Few things have a more negative connotation in the eyes of the public and mainstream media than the idea of addiction. Be it the various tabloid rags foaming at the mouth when a celebrity appears to be on his or her way down into a downward spiral of self destruction or a random Joe Schmo trying to find help dealing with his or her own demons, being described as an addict or saying you have an addiction is not something a person normally feels comfortable in stating to even their closest friends or family.
However, through organizations like Alcoholics Anonymous or the various other groups and fellowships that were spawned by that group’s legendary 12 step program, addicts and those in recovery have been able to find some much needed solace, support and true help. That said, with the world still very much planting a stigma onto the idea of being an addict or having an addiction, most groups survive under the notion of anonymity for each and every member as one of their driving principles. But what happens when the voices of those same junkies, crack heads, burnouts and lushes decide they’ve had enough of the stigmas, enough of the lack of real health care and support and enough of the anonymity that they’ve been told helps make recovery easier but instead just furthers the idea of addiction as something to hide from the world instead of help let the world know people need help.
That’s where a film like The Anonymous People comes in. A feature length documentary looking at the experience of some 23.5 million Americans living in recovery from some form of addiction be it to alcohol or some other drug, this film takes a broad look at the idea of the stigma’s attached to addiction and recovery by painting a handful of very specific portraits of those living that recovery. The film follows a collection of stories ranging from that of former NBA star Chris Herren to beloved character actress Kristen Johnston, all with the hopes of looking at just how deeply worn the threads of judgment are in the eyes of the public when looking at an addict or someone living in recovery.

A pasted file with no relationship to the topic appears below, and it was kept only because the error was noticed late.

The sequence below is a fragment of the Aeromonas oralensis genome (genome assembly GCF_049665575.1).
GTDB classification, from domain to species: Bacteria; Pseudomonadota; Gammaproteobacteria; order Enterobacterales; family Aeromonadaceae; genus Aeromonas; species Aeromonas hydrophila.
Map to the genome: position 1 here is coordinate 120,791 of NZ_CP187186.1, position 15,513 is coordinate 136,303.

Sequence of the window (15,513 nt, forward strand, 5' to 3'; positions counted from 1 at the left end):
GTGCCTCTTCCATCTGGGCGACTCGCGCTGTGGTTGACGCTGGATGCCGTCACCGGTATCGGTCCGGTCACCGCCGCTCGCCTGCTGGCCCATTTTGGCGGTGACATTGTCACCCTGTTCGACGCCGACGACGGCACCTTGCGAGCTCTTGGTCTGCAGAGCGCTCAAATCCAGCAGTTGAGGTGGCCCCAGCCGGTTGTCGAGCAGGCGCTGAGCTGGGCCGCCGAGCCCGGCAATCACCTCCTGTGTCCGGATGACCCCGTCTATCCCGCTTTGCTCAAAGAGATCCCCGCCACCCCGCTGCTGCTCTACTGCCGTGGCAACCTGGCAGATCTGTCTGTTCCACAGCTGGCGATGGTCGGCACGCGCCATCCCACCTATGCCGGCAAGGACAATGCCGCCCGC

As the film rightly points out, 2/3 families are somehow affected by addiction, and this is easily one of the most interesting and emotionally resonant looks at that idea and the negative connotations that the world wrongly thrusts upon it. Beautifully crafted by director Greg Williams, the film isn’t much of an aesthetic marvel, especially in the ever experimental world of modern documentary filmmaking, but it more than makes up for it in life, vitality and most importantly its mixture of real and raw emotion opposite insightful and stimulating facts and intellectual discussions.
The interviews with the men and women living in recovery here are absolutely eye opening. Johnston’s interview is particularly entrancing as she is not only a great presence that commands a viewer’s eye, but her story is so raw and engrossing that it really paints a picture of just how strong these men and women truly are. There are a handful of scholarly interviews looking at the history of organized recovery, its relationship to organized faith and the idea of anonymity as one of the great players, both positively and negatively, in the growth of organized recovery, all of which add much needed intellectual depth to an otherwise emotionally driven narrative.
The film is making its New York debut this weekend, and while it may not be a groundbreaking aesthetic work, there are few films you’re likely to find this weekend that will spark a more lively and vital discussion than this emotionally moving piece of nonfiction filmmaking. A truly insightful and unforgettable look at the negative connotations surrounding addiction and recovery, and how we need to break through those barriers or else lives are going to continue to be lost, this picture features a great blend of insightful scholarly interviews as well as true life discussions of just what a great deal of good coming out and letting the world know you need help or how to find it can truly do. This is a real must see documentary.